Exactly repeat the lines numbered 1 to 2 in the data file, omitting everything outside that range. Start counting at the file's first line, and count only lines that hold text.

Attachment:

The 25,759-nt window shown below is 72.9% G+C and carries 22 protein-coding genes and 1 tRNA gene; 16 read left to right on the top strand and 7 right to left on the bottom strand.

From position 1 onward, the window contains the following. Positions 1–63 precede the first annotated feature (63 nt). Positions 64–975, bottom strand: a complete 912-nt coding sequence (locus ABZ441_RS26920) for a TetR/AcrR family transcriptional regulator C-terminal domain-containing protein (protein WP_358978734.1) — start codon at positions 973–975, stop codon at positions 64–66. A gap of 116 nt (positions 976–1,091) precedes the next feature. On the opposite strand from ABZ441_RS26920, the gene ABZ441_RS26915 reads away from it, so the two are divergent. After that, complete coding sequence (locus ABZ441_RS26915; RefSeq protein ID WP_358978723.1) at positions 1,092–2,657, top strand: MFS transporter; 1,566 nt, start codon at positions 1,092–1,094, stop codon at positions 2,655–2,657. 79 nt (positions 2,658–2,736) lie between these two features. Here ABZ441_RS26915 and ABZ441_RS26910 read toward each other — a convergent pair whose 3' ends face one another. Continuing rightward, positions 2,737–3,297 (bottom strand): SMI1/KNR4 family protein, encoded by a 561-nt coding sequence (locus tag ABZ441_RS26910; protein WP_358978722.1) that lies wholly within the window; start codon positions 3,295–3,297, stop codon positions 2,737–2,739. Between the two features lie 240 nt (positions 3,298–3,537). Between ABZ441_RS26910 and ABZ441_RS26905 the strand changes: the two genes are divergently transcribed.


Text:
The 25,759-nt window shown below is 72.9% G+C and carries 22 protein-coding genes and 1 tRNA gene; 16 read left to right on the top strand and 7 right to left on the bottom strand.

From position 1 onward, the window contains the following. Positions 1–63 precede the first annotated feature (63 nt). Positions 64–975, bottom strand: a complete 912-nt coding sequence (locus ABZ441_RS26920) for a TetR/AcrR family transcriptional regulator C-terminal domain-containing protein (protein WP_358978734.1) — start codon at positions 973–975, stop codon at positions 64–66. A gap of 116 nt (positions 976–1,091) precedes the next feature. On the opposite strand from ABZ441_RS26920, the gene ABZ441_RS26915 reads away from it, so the two are divergent. After that, complete coding sequence (locus ABZ441_RS26915; RefSeq protein ID WP_358978723.1) at positions 1,092–2,657, top strand: MFS transporter; 1,566 nt, start codon at positions 1,092–1,094, stop codon at positions 2,655–2,657. 79 nt (positions 2,658–2,736) lie between these two features. Here ABZ441_RS26915 and ABZ441_RS26910 read toward each other — a convergent pair whose 3' ends face one another. Continuing rightward, positions 2,737–3,297 (bottom strand): SMI1/KNR4 family protein, encoded by a 561-nt coding sequence (locus tag ABZ441_RS26910; protein WP_358978722.1) that lies wholly within the window; start codon positions 3,295–3,297, stop codon positions 2,737–2,739. Between the two features lie 240 nt (positions 3,298–3,537). Between ABZ441_RS26910 and ABZ441_RS26905 the strand changes: the two genes are divergently transcribed.